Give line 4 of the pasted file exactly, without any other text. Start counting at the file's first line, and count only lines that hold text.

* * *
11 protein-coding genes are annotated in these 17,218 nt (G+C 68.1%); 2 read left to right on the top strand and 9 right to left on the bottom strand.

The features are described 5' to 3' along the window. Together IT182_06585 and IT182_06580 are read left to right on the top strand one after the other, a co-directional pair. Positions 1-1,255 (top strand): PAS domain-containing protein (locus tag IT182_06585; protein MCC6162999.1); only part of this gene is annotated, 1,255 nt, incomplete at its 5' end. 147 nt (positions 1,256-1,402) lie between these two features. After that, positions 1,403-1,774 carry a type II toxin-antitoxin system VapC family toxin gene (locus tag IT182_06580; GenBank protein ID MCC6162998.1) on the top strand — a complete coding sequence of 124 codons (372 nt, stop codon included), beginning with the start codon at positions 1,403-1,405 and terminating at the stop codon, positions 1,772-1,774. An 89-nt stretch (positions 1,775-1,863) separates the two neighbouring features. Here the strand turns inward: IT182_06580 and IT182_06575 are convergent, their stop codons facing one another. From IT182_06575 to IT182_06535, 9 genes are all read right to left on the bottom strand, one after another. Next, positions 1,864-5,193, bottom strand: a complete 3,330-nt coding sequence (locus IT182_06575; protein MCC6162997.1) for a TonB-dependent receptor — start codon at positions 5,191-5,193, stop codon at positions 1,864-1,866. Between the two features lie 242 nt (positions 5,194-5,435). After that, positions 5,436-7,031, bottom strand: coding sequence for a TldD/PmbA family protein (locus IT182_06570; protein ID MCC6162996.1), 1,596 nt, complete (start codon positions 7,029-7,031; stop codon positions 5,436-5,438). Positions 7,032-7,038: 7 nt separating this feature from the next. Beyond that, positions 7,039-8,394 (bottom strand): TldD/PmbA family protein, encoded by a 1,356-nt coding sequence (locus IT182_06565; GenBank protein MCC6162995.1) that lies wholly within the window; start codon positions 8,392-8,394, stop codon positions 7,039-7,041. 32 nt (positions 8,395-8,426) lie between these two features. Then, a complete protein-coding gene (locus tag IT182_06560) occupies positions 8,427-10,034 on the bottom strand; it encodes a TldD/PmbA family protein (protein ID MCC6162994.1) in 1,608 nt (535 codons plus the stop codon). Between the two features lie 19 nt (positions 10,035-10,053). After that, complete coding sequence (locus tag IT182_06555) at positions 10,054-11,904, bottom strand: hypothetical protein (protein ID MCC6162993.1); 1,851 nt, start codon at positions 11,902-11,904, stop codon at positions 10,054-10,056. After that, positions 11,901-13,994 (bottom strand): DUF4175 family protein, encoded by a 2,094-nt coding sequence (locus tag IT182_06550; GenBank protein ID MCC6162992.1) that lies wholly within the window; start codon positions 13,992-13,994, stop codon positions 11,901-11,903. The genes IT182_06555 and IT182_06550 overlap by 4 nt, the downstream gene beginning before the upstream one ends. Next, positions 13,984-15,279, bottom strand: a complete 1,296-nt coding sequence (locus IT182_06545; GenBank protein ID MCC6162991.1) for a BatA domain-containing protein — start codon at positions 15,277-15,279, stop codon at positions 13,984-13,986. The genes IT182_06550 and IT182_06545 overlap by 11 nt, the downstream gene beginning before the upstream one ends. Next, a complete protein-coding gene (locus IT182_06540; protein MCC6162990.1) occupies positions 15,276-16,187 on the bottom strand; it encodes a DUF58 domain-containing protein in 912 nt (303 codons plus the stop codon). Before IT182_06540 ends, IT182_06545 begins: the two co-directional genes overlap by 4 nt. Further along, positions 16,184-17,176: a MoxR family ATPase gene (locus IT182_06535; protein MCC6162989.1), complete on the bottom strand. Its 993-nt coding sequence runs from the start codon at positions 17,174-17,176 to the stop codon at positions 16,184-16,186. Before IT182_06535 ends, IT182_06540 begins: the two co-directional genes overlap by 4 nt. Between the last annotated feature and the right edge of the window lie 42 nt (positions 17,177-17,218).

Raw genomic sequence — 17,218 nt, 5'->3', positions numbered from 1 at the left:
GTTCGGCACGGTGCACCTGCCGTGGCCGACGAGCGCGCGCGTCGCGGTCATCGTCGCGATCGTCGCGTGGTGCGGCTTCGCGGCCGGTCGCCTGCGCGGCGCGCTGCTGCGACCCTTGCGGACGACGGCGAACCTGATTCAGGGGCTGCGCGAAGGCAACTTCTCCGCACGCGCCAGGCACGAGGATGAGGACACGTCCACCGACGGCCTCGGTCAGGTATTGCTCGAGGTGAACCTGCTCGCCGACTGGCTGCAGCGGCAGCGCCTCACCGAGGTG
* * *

GTTCGGCACGGTGCACCTGCCGTGGCCGACGAGCGCGCGCGTCGCGGTCATCGTCGCGATCGTCGCGTGGTGCGGCTTCGCGGCCGGTCGCCTGCGCGGCGCGCTGCTGCGACCCTTGCGGACGACGGCGAACCTGATTCAGGGGCTGCGCGAAGGCAACTTCTCCGCACGCGCCAGGCACGAGGATGAGGACACGTCCACCGACGGCCTCGGTCAGGTATTGCTCGAGGTGAACCTGCTCGCCGACTGGCTGCAGCGGCAGCGCCTCACCGAGGTG